When the casket was finally in the ground, we slowly began to trickle out of the cemetery until her family members were the only ones left standing where she now rested. My mother approached her mom, placing a gentle hand on her shoulder.
“I’m so very sorry for your loss,” she said softly. Thanking her, Mrs. Greene let go of her husband to embrace my mom. They had gotten to know each other over the many times I had visited Cameron at the hospital. I took this time to hug her dad and her brother.
“Cameron was an amazing girl,” I told them, forcing a smile.
Her father gazed at me with sad chocolate-brown eyes. “I know. Thank you for coming.” I noticed that his once salt-and-pepper hair was now completely gray, his forehead creased with worry lines.
Cameron’s brother simply nodded his agreement, staring at the mound of dirt in front of us.
While my mother continued to talk with the family, I wandered farther off into the cemetery. It was such a sad yet beautiful place, the final resting spot for those who had passed on and wouldn’t be returning.
I had just begun to read a glossy black gravestone when something caught my eye. A flash of golden brown skin, dark curly hair. When I blinked, there was nothing. Confused, I turned in a complete circle, searching for whatever had caught my eye. I frowned when again I came up with nothing. Well, that was weird. If I didn’t know any better, I would have thought—
I turned to find myself facing a tall man in a black suit wearing dark sunglasses. His thin lips were set in a straight line, like he didn’t really want to be there. His light brown hair had been slicked back. Not the best look for him, in my opinion.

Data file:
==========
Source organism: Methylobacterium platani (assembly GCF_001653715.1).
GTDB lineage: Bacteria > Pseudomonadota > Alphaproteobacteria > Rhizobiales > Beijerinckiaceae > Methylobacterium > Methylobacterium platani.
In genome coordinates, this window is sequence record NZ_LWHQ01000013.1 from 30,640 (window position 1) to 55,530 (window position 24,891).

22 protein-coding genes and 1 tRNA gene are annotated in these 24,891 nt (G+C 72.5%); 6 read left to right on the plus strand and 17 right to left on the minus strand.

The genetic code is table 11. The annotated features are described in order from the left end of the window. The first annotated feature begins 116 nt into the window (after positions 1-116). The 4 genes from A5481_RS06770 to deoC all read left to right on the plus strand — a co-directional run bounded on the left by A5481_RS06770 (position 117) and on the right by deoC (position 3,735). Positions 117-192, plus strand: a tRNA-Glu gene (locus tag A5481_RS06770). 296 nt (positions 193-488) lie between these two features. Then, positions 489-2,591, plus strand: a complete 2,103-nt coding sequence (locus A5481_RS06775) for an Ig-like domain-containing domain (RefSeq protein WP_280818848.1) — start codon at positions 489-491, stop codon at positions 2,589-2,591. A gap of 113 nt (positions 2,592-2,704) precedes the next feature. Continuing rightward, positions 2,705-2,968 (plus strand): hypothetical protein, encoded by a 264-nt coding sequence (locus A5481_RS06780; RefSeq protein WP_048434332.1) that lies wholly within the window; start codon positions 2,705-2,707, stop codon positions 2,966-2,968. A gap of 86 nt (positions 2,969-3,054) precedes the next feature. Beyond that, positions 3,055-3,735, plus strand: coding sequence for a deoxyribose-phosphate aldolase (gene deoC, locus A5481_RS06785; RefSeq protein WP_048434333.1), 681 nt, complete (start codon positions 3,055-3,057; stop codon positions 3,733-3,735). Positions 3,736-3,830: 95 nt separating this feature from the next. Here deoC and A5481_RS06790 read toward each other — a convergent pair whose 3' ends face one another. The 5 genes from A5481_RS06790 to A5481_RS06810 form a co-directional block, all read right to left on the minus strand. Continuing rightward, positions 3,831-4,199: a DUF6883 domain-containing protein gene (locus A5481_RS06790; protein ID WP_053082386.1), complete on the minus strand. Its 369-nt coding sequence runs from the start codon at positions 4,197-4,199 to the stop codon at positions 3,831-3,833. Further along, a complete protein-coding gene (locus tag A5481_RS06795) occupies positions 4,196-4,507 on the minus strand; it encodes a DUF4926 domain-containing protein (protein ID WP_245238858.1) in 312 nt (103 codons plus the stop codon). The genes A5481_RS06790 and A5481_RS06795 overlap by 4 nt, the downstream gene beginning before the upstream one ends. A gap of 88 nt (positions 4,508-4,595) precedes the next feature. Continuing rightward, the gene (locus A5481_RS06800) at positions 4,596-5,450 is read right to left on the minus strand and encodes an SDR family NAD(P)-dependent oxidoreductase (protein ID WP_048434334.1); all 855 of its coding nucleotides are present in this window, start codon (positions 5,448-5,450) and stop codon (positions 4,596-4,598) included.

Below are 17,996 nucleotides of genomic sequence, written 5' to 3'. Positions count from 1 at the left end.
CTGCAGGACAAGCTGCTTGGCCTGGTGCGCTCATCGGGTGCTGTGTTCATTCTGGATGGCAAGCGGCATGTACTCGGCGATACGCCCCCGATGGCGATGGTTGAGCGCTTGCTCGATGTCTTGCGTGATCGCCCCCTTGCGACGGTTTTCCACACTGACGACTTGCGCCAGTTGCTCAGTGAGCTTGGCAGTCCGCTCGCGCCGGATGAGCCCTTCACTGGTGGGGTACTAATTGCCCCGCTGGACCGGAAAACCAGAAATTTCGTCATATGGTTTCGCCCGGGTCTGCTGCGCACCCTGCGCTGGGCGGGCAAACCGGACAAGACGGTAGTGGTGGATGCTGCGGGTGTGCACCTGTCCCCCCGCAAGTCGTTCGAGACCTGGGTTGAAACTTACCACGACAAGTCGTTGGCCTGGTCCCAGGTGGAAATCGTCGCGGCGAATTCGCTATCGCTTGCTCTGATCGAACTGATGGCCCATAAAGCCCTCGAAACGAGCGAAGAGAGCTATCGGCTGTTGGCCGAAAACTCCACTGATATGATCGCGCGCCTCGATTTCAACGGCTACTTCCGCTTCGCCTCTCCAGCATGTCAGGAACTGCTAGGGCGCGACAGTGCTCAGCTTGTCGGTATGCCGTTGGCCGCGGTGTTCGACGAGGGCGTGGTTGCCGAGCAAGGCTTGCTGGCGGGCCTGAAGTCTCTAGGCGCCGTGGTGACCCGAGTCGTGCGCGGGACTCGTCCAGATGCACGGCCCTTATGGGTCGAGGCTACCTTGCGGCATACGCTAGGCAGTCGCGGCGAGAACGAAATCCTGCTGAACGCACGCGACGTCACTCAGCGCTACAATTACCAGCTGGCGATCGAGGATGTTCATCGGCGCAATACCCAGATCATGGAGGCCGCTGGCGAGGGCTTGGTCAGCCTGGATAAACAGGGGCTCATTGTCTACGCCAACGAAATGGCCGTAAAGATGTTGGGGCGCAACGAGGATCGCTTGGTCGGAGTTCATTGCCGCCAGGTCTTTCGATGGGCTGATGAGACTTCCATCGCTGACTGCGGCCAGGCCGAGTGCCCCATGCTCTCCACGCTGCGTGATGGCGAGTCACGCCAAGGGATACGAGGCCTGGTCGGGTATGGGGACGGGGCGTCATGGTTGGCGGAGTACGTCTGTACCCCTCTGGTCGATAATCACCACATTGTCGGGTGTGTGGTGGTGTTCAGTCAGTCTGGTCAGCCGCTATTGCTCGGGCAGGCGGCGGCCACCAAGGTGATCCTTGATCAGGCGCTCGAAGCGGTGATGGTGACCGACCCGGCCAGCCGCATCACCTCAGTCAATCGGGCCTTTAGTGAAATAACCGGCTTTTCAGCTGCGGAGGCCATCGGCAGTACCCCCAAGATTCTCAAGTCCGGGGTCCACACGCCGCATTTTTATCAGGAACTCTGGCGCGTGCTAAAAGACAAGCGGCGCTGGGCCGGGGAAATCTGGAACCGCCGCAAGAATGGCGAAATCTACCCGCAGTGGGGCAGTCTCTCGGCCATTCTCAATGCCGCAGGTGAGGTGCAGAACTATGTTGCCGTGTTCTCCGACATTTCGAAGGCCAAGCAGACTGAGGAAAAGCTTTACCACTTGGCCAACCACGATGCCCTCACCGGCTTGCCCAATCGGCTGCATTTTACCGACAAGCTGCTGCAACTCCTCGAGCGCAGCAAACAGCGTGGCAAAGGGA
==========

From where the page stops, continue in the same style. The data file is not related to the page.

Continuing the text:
“Yes, and you are…?” I asked, raising an eyebrow.
The ends of his mouth twisted up into what was supposed to be a smile. “Agent Cooper. Federal Bureau of Investigation.
I’m sure you’ve heard of it?”
I nodded, waiting for him to go on. Already, I didn’t really like this guy very much.
“Good. Nice to know they’re teaching you kids something useful. What are you now, fourteen?”
I clenched my teeth. “Fifteen.”
The agent shrugged, indicating his indifference. “Anyway, we have been watching you for quite some time, Miss Mason, and we think you can help us with something.”
My eyes narrowed. “I’m not sure there’s anything
would be able to help you with.”
The man attempted to smile again. “Oh, but there is.” Hands clasped behind his back, he began to walk. Reluctantly, I followed.
“First of all, we know you lied to the police. That story about your foggy recollections of who kidnapped you wasn’t entirely true, was it?”
Refusing to meet his gaze, I kept my expression blank.
“You have no proof of that.”
He chuckled and stopped in his tracks, staring at me until I was forced to look up. Behind those shades, his eyes were impenetrable. “Last year, you had a new little friend. A few months after you made this friend, you disappeared, only to pop up again at a hospital with terribly disfigured children. Funny thing. Your new friend conveniently went missing during all of this, never to be heard from again.
Another funny thing. After a little digging, we found that a person matching his description has been to many different schools, but with a different name each time. And soon after he arrived, someone went missing. Usually a child. Would you happen to know anything about this?”
I crossed my arms against my chest, unimpressed. “Not in the slightest.”